The country’s language and culture, much like his decision to sport that ponytail, are indecipherable and bewildering to outsiders, and the boho-chic ramshackle streets of its capital, Lisbon, have an off-peak charm that never quite fully manifests – yes, we’re alluding to that particular ill-fitting suit.
But just like its poorly-attired, all-singing no-dancing export, Lisbon is a hands-down winner.
The neat, wide boulevards and elegant squares of the city’s 18th century core, rebuilt after the devastating 1755 earthquake, tsunami and fire suggest a conventional European capital. But Lisbon defies such restrictive definitions.
The rambling tight spaces of the streets of Alfama, the hillside neighbourhood leading up from the city’s cathedral to the commanding Castelo de São Jorge, and the nooks and crannies of the Bairro Alto are both crammed with intrigue and variety in a style that feels strangely other for a country only two hours from home, with TAP Portugal soon to launch a flight from London City Airport.
While Lisbon by day is a tourist’s paradise of Instagrammable edifices and square-side cafés – Can the Can on the Praça do Comércio is alarmingly good, given the blatancy of its location – it’s as the sun hangs low that the city opens up. As the light dims and temperatures drop from sweltering daytime highs, streets and alleys throng with charged masses of Alfacinhas (the Portuguese nickname for Lisboetas, which literally means little lettuces) after one thing – a solid aperitif. Vinho Verde – literally ‘green wine’, but actually just young wine – is Portugal’s crowning achievement.
Though the delightfully muddled ensemble of alleys and boulevards in the city’s core offer plenty of watering holes, it’s worth heading up the hill to the Sky Bar at Hotel Tivoli, which offers a rooftop perch over the city for perfectly mixed cocktails, stylishly uniformed service, and a vibe halfway between soft lounge and house that just works. And the view’s spectacular.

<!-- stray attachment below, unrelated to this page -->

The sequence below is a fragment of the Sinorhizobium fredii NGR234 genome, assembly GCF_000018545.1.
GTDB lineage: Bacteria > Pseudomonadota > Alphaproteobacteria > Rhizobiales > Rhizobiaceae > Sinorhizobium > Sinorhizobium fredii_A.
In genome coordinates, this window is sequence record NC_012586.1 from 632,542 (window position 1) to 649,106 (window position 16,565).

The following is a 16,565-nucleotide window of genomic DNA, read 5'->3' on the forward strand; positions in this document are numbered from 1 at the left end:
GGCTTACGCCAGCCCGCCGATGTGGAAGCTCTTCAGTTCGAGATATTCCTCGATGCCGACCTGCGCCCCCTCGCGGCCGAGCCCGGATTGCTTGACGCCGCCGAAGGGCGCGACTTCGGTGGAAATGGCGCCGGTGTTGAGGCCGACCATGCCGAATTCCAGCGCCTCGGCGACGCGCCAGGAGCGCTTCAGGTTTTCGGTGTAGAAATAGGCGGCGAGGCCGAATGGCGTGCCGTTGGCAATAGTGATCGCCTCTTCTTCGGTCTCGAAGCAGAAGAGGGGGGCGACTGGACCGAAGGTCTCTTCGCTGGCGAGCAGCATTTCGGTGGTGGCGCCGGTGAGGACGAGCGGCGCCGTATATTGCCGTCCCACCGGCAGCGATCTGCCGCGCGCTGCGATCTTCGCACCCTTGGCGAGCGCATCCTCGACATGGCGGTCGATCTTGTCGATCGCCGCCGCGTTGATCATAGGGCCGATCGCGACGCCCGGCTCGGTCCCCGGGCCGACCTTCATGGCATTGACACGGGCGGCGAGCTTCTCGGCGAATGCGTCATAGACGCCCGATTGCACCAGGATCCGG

For dinner try a traditional Portuguese taverna. Restaurante Gambrinus is a star of its genre. Genteel waiters serve devastatingly good seafood fare – all as fresh as you’d expect – with a commendable knack for culinary theatre.
And then there’s Lisbon’s surprisingly vibrant gay scene, given that this is a this fastidiously Catholic country. Gay bars are clustered in the Bairro Alto, with Clube da Esquina, Side Bar, Shelter, and CRU all names to look out for. Hardcore visitors can follow that up with a turn at Construction, Trumps, or Finalmente clubs, the last of which closes its doors to bleary-eyed hedonists at 6am. For a more mainstream experience, dip into any Fado bar on performing nights to sample the national musical dish – a gorgeous, crooning, emotional singer-and-guitar style that sits somewhere between Édith Piaf, yodelling, and banjo music.
Even more charm can be found beyond Lisbon, sprinkled artistically along the coast – known as the Riviera Portuguesa – out towards the Atlantic and Europe’s westernmost fringe.